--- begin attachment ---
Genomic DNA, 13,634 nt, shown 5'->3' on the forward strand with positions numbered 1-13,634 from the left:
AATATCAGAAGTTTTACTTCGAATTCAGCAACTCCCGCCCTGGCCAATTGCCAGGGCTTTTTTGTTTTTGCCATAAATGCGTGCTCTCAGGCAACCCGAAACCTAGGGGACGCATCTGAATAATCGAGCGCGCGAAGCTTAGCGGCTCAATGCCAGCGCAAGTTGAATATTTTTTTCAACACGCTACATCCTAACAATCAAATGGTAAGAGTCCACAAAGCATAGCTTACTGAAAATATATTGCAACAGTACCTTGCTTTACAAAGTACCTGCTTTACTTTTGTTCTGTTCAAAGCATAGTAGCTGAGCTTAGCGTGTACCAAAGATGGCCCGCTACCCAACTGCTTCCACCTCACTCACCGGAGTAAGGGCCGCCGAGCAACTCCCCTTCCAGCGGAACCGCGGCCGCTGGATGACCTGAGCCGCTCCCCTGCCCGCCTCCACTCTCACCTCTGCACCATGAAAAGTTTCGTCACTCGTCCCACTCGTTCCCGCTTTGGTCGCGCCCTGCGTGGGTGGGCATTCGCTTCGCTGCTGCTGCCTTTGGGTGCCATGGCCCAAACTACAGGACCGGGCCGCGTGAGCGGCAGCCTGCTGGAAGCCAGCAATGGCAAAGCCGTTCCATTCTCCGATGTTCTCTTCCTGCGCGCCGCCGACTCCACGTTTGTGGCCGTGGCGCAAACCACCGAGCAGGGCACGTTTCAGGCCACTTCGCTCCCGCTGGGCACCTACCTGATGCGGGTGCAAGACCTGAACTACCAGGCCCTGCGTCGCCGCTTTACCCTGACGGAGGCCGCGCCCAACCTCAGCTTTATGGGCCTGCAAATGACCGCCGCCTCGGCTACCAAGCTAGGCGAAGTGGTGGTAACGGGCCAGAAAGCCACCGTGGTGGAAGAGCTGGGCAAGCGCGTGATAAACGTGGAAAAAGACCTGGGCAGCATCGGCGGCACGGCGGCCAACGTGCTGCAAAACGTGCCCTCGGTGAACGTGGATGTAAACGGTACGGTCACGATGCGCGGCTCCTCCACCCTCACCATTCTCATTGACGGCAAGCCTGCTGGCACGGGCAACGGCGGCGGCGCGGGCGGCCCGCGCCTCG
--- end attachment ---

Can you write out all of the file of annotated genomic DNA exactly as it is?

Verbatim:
Genomic DNA, 13,634 nt, shown 5'->3' on the forward strand with positions numbered 1-13,634 from the left:
AATATCAGAAGTTTTACTTCGAATTCAGCAACTCCCGCCCTGGCCAATTGCCAGGGCTTTTTTGTTTTTGCCATAAATGCGTGCTCTCAGGCAACCCGAAACCTAGGGGACGCATCTGAATAATCGAGCGCGCGAAGCTTAGCGGCTCAATGCCAGCGCAAGTTGAATATTTTTTTCAACACGCTACATCCTAACAATCAAATGGTAAGAGTCCACAAAGCATAGCTTACTGAAAATATATTGCAACAGTACCTTGCTTTACAAAGTACCTGCTTTACTTTTGTTCTGTTCAAAGCATAGTAGCTGAGCTTAGCGTGTACCAAAGATGGCCCGCTACCCAACTGCTTCCACCTCACTCACCGGAGTAAGGGCCGCCGAGCAACTCCCCTTCCAGCGGAACCGCGGCCGCTGGATGACCTGAGCCGCTCCCCTGCCCGCCTCCACTCTCACCTCTGCACCATGAAAAGTTTCGTCACTCGTCCCACTCGTTCCCGCTTTGGTCGCGCCCTGCGTGGGTGGGCATTCGCTTCGCTGCTGCTGCCTTTGGGTGCCATGGCCCAAACTACAGGACCGGGCCGCGTGAGCGGCAGCCTGCTGGAAGCCAGCAATGGCAAAGCCGTTCCATTCTCCGATGTTCTCTTCCTGCGCGCCGCCGACTCCACGTTTGTGGCCGTGGCGCAAACCACCGAGCAGGGCACGTTTCAGGCCACTTCGCTCCCGCTGGGCACCTACCTGATGCGGGTGCAAGACCTGAACTACCAGGCCCTGCGTCGCCGCTTTACCCTGACGGAGGCCGCGCCCAACCTCAGCTTTATGGGCCTGCAAATGACCGCCGCCTCGGCTACCAAGCTAGGCGAAGTGGTGGTAACGGGCCAGAAAGCCACCGTGGTGGAAGAGCTGGGCAAGCGCGTGATAAACGTGGAAAAAGACCTGGGCAGCATCGGCGGCACGGCGGCCAACGTGCTGCAAAACGTGCCCTCGGTGAACGTGGATGTAAACGGTACGGTCACGATGCGCGGCTCCTCCACCCTCACCATTCTCATTGACGGCAAGCCTGCTGGCACGGGCAACGGCGGCGGCGCGGGCGGCCCGCGCCTCG